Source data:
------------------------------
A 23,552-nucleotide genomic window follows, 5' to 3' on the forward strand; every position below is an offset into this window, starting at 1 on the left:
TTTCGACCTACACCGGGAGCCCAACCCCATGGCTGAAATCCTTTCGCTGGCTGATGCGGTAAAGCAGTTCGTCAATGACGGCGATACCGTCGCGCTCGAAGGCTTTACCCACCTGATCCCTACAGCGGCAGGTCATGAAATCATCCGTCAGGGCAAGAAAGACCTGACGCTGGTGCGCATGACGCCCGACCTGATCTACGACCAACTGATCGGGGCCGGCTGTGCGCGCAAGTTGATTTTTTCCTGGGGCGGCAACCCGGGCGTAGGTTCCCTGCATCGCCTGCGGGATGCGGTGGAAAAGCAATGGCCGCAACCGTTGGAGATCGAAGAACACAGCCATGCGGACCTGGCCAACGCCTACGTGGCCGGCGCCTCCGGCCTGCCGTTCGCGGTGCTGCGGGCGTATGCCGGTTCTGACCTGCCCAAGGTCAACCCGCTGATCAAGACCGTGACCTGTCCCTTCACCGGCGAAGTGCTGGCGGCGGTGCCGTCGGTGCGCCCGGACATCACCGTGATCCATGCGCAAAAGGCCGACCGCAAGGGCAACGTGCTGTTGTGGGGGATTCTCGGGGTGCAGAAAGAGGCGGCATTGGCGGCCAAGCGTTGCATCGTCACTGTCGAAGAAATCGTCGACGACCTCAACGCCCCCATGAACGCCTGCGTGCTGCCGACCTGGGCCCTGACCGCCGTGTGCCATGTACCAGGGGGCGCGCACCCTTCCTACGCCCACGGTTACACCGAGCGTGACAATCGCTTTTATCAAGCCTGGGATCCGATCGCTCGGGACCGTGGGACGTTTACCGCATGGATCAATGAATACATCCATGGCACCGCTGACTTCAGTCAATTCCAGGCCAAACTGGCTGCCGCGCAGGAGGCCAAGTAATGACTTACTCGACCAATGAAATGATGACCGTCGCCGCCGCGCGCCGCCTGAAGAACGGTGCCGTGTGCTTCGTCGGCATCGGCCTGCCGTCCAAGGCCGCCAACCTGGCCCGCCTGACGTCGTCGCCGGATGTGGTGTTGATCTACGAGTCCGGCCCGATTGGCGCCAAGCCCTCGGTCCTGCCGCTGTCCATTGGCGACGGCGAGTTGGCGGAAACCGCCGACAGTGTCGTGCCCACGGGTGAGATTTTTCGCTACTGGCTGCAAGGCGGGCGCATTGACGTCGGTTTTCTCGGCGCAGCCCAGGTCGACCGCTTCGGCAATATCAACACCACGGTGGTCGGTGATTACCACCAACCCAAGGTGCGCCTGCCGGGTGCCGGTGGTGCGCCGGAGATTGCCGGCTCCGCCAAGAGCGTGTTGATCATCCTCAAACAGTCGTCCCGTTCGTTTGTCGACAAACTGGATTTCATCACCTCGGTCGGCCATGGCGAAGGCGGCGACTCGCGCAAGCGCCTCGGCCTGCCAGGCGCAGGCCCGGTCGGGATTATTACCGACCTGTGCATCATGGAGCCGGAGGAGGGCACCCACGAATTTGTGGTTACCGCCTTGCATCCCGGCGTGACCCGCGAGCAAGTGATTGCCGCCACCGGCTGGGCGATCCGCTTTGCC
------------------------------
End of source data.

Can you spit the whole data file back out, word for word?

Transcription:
A 23,552-nucleotide genomic window follows, 5' to 3' on the forward strand; every position below is an offset into this window, starting at 1 on the left:
TTTCGACCTACACCGGGAGCCCAACCCCATGGCTGAAATCCTTTCGCTGGCTGATGCGGTAAAGCAGTTCGTCAATGACGGCGATACCGTCGCGCTCGAAGGCTTTACCCACCTGATCCCTACAGCGGCAGGTCATGAAATCATCCGTCAGGGCAAGAAAGACCTGACGCTGGTGCGCATGACGCCCGACCTGATCTACGACCAACTGATCGGGGCCGGCTGTGCGCGCAAGTTGATTTTTTCCTGGGGCGGCAACCCGGGCGTAGGTTCCCTGCATCGCCTGCGGGATGCGGTGGAAAAGCAATGGCCGCAACCGTTGGAGATCGAAGAACACAGCCATGCGGACCTGGCCAACGCCTACGTGGCCGGCGCCTCCGGCCTGCCGTTCGCGGTGCTGCGGGCGTATGCCGGTTCTGACCTGCCCAAGGTCAACCCGCTGATCAAGACCGTGACCTGTCCCTTCACCGGCGAAGTGCTGGCGGCGGTGCCGTCGGTGCGCCCGGACATCACCGTGATCCATGCGCAAAAGGCCGACCGCAAGGGCAACGTGCTGTTGTGGGGGATTCTCGGGGTGCAGAAAGAGGCGGCATTGGCGGCCAAGCGTTGCATCGTCACTGTCGAAGAAATCGTCGACGACCTCAACGCCCCCATGAACGCCTGCGTGCTGCCGACCTGGGCCCTGACCGCCGTGTGCCATGTACCAGGGGGCGCGCACCCTTCCTACGCCCACGGTTACACCGAGCGTGACAATCGCTTTTATCAAGCCTGGGATCCGATCGCTCGGGACCGTGGGACGTTTACCGCATGGATCAATGAATACATCCATGGCACCGCTGACTTCAGTCAATTCCAGGCCAAACTGGCTGCCGCGCAGGAGGCCAAGTAATGACTTACTCGACCAATGAAATGATGACCGTCGCCGCCGCGCGCCGCCTGAAGAACGGTGCCGTGTGCTTCGTCGGCATCGGCCTGCCGTCCAAGGCCGCCAACCTGGCCCGCCTGACGTCGTCGCCGGATGTGGTGTTGATCTACGAGTCCGGCCCGATTGGCGCCAAGCCCTCGGTCCTGCCGCTGTCCATTGGCGACGGCGAGTTGGCGGAAACCGCCGACAGTGTCGTGCCCACGGGTGAGATTTTTCGCTACTGGCTGCAAGGCGGGCGCATTGACGTCGGTTTTCTCGGCGCAGCCCAGGTCGACCGCTTCGGCAATATCAACACCACGGTGGTCGGTGATTACCACCAACCCAAGGTGCGCCTGCCGGGTGCCGGTGGTGCGCCGGAGATTGCCGGCTCCGCCAAGAGCGTGTTGATCATCCTCAAACAGTCGTCCCGTTCGTTTGTCGACAAACTGGATTTCATCACCTCGGTCGGCCATGGCGAAGGCGGCGACTCGCGCAAGCGCCTCGGCCTGCCAGGCGCAGGCCCGGTCGGGATTATTACCGACCTGTGCATCATGGAGCCGGAGGAGGGCACCCACGAATTTGTGGTTACCGCCTTGCATCCCGGCGTGACCCGCGAGCAAGTGATTGCCGCCACCGGCTGGGCGATCCGCTTTGCC